Albert’s Lyrebird

The Albert’s Lyrebird (Menura alberti) is a large passerine songbird in the Menuridae family. It is a ground-dwelling bird. 

The Albert’s Lyrebird looks like a partridge or pheasant, with a plumpish body, slender neck, and a long tail. It has short, rounded wings, which makes them poor fliers.

When the tail is fanned out, the male’s large tail looks like a lyre musical instrument. His tail has 16 modified feathers. Two of the tail feathers, called medians, are broad, brown curved feathers with dark tips. There are also two thin dark feathers, called lyrates. The rest of the 12 tail feathers are white filamentaries.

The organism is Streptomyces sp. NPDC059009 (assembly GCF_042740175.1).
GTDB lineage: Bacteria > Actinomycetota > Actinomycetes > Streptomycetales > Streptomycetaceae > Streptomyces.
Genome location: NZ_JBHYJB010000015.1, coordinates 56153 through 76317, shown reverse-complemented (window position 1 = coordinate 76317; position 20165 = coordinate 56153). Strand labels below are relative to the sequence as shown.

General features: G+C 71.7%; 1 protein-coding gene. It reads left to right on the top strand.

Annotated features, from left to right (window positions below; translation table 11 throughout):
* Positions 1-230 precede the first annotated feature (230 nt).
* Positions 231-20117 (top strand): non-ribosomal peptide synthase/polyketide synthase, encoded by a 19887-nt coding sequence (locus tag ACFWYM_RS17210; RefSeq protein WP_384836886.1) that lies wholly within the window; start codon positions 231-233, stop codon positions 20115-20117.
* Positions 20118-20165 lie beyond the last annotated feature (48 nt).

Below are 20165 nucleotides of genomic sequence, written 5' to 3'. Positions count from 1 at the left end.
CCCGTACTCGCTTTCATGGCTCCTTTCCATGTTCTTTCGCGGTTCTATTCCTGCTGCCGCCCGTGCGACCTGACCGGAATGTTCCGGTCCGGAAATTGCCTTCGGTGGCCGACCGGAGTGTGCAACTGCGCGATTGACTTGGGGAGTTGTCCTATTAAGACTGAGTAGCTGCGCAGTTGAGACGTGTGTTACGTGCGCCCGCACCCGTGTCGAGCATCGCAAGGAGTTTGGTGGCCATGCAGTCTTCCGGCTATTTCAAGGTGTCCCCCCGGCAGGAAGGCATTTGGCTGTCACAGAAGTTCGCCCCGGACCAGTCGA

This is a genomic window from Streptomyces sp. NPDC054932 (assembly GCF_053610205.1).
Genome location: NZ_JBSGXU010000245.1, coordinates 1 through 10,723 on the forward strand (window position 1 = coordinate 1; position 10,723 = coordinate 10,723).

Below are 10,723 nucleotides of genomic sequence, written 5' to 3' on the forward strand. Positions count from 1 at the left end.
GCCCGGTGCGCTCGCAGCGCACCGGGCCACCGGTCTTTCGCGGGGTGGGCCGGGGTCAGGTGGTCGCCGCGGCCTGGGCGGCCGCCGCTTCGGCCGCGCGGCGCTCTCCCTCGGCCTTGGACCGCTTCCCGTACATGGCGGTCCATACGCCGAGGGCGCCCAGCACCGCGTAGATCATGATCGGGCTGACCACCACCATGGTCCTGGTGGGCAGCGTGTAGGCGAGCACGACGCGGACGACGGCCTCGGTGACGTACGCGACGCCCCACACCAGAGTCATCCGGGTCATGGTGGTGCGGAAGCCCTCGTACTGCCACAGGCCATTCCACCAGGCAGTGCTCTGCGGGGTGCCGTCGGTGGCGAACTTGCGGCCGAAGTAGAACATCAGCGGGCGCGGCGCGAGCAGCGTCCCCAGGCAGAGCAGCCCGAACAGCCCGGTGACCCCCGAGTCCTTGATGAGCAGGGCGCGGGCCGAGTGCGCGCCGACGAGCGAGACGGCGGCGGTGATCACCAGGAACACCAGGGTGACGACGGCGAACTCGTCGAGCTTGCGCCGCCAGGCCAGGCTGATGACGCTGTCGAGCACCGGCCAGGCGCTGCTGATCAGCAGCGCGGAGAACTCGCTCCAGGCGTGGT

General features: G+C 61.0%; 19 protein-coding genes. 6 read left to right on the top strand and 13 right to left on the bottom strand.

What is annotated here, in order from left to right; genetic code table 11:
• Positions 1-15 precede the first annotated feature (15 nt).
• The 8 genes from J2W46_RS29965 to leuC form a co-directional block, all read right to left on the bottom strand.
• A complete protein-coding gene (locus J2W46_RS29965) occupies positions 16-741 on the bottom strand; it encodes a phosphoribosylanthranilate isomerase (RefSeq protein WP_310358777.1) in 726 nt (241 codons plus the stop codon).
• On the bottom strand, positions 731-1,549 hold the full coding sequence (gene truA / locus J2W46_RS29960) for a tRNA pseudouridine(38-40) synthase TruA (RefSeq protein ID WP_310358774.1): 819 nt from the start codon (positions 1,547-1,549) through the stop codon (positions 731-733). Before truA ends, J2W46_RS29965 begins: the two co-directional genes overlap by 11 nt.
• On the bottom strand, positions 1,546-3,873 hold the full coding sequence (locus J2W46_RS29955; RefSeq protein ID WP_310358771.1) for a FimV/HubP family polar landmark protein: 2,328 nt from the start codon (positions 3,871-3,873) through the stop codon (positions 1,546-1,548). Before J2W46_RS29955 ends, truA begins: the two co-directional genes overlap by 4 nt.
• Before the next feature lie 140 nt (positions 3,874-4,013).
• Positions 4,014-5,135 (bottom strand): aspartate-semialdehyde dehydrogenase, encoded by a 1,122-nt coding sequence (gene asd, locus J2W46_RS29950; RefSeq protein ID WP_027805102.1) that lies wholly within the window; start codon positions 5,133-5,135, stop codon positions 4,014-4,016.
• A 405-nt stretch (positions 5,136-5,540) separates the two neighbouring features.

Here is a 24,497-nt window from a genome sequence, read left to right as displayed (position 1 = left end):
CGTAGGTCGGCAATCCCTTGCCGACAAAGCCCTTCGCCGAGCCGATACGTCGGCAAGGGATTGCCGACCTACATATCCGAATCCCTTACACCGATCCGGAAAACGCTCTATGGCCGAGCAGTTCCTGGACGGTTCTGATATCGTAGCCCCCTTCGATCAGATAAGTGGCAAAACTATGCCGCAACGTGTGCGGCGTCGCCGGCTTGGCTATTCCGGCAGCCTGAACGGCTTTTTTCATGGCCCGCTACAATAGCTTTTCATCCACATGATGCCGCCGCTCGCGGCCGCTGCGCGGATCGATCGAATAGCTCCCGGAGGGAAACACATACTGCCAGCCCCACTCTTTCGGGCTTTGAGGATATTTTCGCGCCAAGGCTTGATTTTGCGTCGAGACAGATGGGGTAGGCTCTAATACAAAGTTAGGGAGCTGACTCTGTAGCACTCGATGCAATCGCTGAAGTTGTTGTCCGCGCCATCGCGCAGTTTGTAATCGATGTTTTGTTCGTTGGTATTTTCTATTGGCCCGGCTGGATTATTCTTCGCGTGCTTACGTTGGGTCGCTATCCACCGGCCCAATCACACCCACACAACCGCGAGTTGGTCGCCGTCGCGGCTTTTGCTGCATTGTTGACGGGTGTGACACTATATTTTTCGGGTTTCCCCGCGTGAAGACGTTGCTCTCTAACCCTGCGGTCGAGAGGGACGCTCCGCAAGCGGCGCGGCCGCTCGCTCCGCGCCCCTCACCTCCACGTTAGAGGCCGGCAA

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Antelope Horns

Antelope horns are hard and hollow, growing from their skull, at the front of their head. They are made of keratin, which is the same material as human fingernails.

Antelope horns are not shed – they are permanent.

Different antelope species have horns of different sizes and shapes. The 91 species of antelopes (mostly from Africa) include the blackbuck, dik-dik, duiker, eland, gazelle, gerenuk, hartebeest, impala, kudu, oryx, reedbuck, steenbok, and wildebeest.

The following is an example of the different types of antelope horns:

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